Angara calls for monitoring of the nation’s water footprint to avert worsening water crisis
By Jason de Asis

SENATE OFFICE, Manila, November 27, 2010-Senator Edgardo J. Angara, chair of the Congressional Commission on Science Technology and Engineering (COMSTE) calls for a careful monitoring of the nation’s water footprint in order to avert a worsening water crisis.

Angara said that the country’s water footprint is advantageous to policymakers and water-related institutions, adding that the statistics enable them to decide what strategies to employ to achieve the highest possible productivity with the lowest possible costs and it gives a more concrete basis as to what projects to pursue than merely looking at how much water is available for usage.

“Everybody used water through direct consumption or in producing and consuming other goods wherein the total volume of utilized freshwater is called a water footprint, much like a carbon footprint is used to measure the units of carbon pollution generated by an individual or institution,” the Senator said.

Angara convened local and foreign water experts in finding solutions to the troubles in water supply and demand management, alternative sources of water, financing and Public-Private Partnerships, flood control and other water-related issues.

Angara said that it is important to understand the Philippine water footprint that links the amount of usable water to human consumption, adding that it displays the discrepancies between water availability and usage.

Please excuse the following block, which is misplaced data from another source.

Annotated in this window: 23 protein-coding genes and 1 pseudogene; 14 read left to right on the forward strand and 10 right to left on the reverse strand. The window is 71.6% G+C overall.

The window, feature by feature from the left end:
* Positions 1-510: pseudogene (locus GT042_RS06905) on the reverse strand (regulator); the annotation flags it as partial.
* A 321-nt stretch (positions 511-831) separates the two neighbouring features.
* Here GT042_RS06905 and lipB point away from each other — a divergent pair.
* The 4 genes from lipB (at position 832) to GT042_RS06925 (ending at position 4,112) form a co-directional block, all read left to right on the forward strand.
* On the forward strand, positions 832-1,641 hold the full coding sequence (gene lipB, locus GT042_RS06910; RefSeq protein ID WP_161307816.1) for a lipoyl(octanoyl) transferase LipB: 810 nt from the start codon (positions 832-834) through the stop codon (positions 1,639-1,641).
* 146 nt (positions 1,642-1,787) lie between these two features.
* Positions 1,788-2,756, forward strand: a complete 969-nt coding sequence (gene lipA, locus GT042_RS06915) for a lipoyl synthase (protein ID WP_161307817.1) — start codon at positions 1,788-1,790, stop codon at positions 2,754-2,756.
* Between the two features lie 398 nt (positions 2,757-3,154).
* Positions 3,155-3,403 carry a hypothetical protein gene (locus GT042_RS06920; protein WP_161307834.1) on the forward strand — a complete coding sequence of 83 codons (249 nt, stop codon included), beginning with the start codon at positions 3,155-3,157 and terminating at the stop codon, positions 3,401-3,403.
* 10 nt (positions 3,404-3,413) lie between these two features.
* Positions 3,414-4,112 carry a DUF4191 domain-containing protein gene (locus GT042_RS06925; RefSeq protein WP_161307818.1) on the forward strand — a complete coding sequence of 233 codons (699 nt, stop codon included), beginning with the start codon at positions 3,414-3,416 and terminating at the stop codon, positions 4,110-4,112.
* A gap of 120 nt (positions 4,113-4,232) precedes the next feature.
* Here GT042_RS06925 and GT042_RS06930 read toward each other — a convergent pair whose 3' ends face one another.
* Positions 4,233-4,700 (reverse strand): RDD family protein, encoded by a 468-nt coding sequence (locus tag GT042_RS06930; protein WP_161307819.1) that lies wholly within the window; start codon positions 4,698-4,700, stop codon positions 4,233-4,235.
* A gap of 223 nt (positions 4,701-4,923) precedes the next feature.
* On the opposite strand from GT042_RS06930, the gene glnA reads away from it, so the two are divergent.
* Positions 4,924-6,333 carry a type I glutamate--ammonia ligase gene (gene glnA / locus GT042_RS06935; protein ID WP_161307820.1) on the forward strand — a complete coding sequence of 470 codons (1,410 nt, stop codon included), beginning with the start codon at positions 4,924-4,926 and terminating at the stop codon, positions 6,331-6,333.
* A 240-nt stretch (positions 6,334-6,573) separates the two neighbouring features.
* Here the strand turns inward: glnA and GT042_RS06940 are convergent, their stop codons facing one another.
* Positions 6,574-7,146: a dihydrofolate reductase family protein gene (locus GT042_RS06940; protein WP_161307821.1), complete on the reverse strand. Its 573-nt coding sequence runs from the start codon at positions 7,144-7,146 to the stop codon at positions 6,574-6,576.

The government finds out that the water footprint is useful to indicate the amount of available water and how water is used that’s why the administrations are able to evaluate what modes of production to maintain and what to eliminate.

The national water footprint can guide legislators in what policies in agriculture, industry, and trade to implement, in short, “the government has a mandated influence on what social units can and cannot do and it starts with policies,” Angara said.

A recent study by the Department of Environment and Natural Resources (DENR) which projected only 1,907 cubic meters of fresh water available per Filipino annually and ranks the Philippines as the second lowest among countries with fresh water availability in the region, adding that a study conducted by UNESCO-IHE (Institute for Water Education), the national water footprint is composed of internal and external factors.

Internal water footprint indicates the water volume produced and consumed by residents within a domestic area, while external water footprint indicates the water volume consumed by residents through consumption of imported goods and services.

There are several issues regarding water that which the government has continually failed to recognize and to address. The Philippines ranks 84 out of 177 countries according to the Human Development Report and one of the main reasons is the poor distribution of water and sanitation in the country.

There is a need to develop water related infrastructure in the region by putting up $20 million and this will be through the Asian Development Bank which will invest in a private equity fund to address the needs of the people for potable water and provide decent sanitation to almost 1.8 billion people. The new water infrastructure is seen to meet the global demand which is expected to double every 20 years.

Proposed amendments to existing laws are being proposed by the COMSTE and University of the Philippines - Institute of Community Education (UP-ICE) to strengthen strategies for water development. (Jason de Asis)